This wash, dated 24 July 1836, represents the Temple of Neptune, today attributed to Hera. It is the most imposing and the best preserved of the temples of Paestum, a Greek city founded around 600 BC in southern Italy. Since the second half of the 18th century, architects have taken a keen interest in the remains at Paestum, pure examples of Greek architecture on Roman soil. The Temple of Neptune had also been the subject of lively debate in 1829, when Henri Labrouste proposed a reconstruction that went against the conclusions established by an older architect, Claude Mathieu de Lagardette, at the end of the 18th century. It is therefore not surprising that Viollet-le-Duc should have taken a close look at this building. This is not an architectural study, but a view suffused with Romanticism, appropriate for expressing the intensity and picturesque nature of the site, complete with the presence of a small figure dressed as a local peasant.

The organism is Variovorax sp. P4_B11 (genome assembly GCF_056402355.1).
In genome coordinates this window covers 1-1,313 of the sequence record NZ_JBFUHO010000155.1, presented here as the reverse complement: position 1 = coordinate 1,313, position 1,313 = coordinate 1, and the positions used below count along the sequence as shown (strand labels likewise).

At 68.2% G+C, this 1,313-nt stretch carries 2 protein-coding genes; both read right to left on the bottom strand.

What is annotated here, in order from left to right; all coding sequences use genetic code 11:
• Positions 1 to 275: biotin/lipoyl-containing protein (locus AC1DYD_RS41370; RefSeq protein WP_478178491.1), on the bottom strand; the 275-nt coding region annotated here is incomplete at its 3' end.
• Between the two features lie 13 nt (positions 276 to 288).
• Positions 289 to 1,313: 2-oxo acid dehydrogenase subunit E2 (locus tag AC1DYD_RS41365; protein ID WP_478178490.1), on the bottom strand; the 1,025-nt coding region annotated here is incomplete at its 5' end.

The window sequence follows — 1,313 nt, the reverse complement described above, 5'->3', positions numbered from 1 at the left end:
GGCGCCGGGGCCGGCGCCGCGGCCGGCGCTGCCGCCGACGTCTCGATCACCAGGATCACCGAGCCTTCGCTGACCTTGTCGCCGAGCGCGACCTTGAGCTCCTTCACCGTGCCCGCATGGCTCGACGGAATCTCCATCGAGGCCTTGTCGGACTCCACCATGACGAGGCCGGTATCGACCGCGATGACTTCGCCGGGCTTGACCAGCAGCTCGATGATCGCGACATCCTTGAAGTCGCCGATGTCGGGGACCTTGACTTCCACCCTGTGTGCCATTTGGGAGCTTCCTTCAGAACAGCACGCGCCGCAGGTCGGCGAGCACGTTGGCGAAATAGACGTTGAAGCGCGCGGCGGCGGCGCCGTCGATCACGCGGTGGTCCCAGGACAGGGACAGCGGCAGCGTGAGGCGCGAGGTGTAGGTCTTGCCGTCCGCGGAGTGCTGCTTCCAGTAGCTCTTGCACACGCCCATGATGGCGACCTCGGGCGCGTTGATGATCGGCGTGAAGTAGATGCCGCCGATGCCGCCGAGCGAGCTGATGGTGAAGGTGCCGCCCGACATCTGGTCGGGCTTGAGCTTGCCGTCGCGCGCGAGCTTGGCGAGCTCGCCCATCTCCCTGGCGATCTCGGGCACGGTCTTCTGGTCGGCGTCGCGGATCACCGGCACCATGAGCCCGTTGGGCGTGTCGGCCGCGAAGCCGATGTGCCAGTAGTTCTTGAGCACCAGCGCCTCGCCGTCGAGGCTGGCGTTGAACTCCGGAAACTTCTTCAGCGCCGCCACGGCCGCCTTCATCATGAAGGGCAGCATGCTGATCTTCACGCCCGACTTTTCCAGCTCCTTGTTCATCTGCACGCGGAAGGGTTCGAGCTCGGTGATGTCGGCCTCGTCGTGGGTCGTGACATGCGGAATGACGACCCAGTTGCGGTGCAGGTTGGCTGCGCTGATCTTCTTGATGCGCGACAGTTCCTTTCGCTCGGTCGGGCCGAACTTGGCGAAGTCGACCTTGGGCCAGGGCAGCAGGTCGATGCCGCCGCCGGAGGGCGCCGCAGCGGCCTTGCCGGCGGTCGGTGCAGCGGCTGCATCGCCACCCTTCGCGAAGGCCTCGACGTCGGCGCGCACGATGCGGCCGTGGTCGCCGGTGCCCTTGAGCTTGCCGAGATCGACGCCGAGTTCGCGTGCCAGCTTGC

The viewpoint is unusual: two columns frame the space and create the foreground, and then the perspective draws the eye of the observer into the image. The unusual feature of the monument is that it has a naos (internal, central part of the temple) on two levels. The drawing clearly shows this characteristic with two-tiered columns still visible on part of the internal peristyle. It is between these two rows, at the heart of the temple, that the cella is situated, a space for the statue of the divinity.
Although he was unable to go to Greece, as many of the students at the Villa Medici would do later, Viollet-le-Duc retained a deep admiration throughout his life for the Greek model, based on rationality and harmony.
See also the work focus on the elevation of the restored facade of the Temple of Neptune drawn by Viollet-le-Duc.